If one were to apply modernist terminology, one would say that education in ancient Athens, but for certain extenuating circumstances, was basically a private than a state/public affair.
The main educational agents, as Protagoras, the sophist, in Plato’s dialogue bearing the same name, noted, were (a) the family (parents, nurses, and pedagogues who often were slaves), (b) the schoolteacher (the grammatistis/language master, the kitharistis/harp teacher, and the paidotrivis/sports instructor), and (c) the polis itself with its laws (Plato, Protagoras, 326b–326d), and one should add, with its democratic institutions and its state-sponsored and citizen-supported cultural activities and institutions (e.g., the yearly festivals like the Great Dionysia, the theatre, and the public buildings and temples like the Parthenon).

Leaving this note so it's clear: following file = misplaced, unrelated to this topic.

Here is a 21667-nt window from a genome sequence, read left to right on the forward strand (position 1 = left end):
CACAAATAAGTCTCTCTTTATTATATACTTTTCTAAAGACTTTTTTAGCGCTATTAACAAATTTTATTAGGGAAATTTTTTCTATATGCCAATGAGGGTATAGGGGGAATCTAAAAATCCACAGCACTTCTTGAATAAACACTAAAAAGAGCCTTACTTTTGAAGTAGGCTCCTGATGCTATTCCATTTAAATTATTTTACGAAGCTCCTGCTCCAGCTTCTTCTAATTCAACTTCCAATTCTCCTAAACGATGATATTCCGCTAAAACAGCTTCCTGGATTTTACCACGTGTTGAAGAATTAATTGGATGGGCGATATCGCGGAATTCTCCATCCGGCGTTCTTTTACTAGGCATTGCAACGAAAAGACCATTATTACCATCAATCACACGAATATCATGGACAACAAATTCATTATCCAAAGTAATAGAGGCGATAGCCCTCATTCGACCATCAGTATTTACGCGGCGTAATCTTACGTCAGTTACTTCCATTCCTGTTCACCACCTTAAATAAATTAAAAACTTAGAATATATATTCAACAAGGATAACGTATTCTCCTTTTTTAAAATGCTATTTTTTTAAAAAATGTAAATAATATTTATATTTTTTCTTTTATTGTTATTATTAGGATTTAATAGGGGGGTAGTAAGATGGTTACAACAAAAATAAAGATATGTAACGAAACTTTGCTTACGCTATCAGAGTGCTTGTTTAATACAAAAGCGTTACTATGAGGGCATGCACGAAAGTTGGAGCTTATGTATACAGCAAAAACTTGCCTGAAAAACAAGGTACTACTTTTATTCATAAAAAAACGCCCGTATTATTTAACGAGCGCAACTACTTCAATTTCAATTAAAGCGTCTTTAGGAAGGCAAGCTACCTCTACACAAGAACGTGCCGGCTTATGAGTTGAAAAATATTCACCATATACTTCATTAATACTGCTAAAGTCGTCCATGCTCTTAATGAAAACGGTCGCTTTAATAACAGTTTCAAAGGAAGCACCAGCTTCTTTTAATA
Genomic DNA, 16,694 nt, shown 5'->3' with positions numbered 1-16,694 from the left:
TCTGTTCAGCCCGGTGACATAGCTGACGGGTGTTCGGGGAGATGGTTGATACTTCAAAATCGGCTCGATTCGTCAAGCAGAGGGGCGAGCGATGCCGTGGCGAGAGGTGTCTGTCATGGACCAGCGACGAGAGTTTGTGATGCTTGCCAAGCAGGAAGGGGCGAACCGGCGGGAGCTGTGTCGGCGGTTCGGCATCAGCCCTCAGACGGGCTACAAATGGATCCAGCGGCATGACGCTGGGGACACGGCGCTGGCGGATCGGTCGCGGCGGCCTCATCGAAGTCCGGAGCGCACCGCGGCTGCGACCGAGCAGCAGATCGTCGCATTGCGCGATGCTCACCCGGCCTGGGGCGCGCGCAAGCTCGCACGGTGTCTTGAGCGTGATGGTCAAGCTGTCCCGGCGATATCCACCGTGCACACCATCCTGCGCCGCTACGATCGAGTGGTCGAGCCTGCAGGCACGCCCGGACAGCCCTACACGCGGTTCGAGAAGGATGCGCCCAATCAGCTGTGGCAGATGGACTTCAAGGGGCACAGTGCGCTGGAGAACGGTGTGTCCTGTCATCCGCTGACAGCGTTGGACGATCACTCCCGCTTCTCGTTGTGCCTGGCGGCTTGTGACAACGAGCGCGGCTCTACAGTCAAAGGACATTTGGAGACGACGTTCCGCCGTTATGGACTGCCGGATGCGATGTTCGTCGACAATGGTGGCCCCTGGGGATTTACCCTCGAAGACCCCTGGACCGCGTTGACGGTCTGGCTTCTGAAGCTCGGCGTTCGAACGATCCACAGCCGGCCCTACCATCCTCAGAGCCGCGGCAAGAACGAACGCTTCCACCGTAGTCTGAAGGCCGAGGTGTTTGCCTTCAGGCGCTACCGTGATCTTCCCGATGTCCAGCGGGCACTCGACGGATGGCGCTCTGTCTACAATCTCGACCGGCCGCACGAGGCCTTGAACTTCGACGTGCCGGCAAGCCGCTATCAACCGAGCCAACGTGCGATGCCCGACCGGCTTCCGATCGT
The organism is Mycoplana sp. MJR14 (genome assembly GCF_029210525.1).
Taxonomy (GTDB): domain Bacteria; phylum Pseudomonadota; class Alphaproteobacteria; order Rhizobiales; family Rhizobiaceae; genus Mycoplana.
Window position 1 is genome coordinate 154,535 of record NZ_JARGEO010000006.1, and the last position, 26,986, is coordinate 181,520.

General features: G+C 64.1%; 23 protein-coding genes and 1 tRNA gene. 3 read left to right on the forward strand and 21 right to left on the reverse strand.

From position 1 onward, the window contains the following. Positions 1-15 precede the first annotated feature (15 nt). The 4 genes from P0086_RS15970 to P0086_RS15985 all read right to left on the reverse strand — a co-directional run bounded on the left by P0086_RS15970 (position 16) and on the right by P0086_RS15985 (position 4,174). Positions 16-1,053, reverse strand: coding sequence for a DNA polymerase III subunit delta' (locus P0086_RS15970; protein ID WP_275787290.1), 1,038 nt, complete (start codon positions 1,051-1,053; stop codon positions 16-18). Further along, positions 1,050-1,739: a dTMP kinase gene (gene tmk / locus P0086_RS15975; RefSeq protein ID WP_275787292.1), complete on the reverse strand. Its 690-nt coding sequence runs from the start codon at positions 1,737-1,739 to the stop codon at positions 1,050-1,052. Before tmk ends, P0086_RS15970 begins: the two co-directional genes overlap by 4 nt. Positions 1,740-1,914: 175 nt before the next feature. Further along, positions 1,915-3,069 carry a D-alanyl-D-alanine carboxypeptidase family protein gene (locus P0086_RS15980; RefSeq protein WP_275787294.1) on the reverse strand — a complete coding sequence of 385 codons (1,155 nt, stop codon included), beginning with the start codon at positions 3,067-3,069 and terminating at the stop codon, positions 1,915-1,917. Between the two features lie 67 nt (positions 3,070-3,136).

As sites of “nonformal education,” one could also include the aforementioned symposia, the gymnasia, and last but not least, the public agora at the foot of the Acropolis (Markantonatos 1998: 121; Hourdakis 1990). In reality, the education of the Athenian citizen developed after finishing school through his participation in the life of the polis in the aforementioned sites. It was inseparable from his political life (Agard 1960: 117): it was actual participation in the political, social, and cultural activities of the state and in accordance with the constitution of the polis. As Simonides (556–468), the Greek lyric poet, noted, “the polis teaches the man” (polis andra didaskei) (Pomeroy et al., 1999: 267–268, Hourdakis 1990: 30). And as Pericles famously eulogized in his Funeral Oration, as reported by Thucydides
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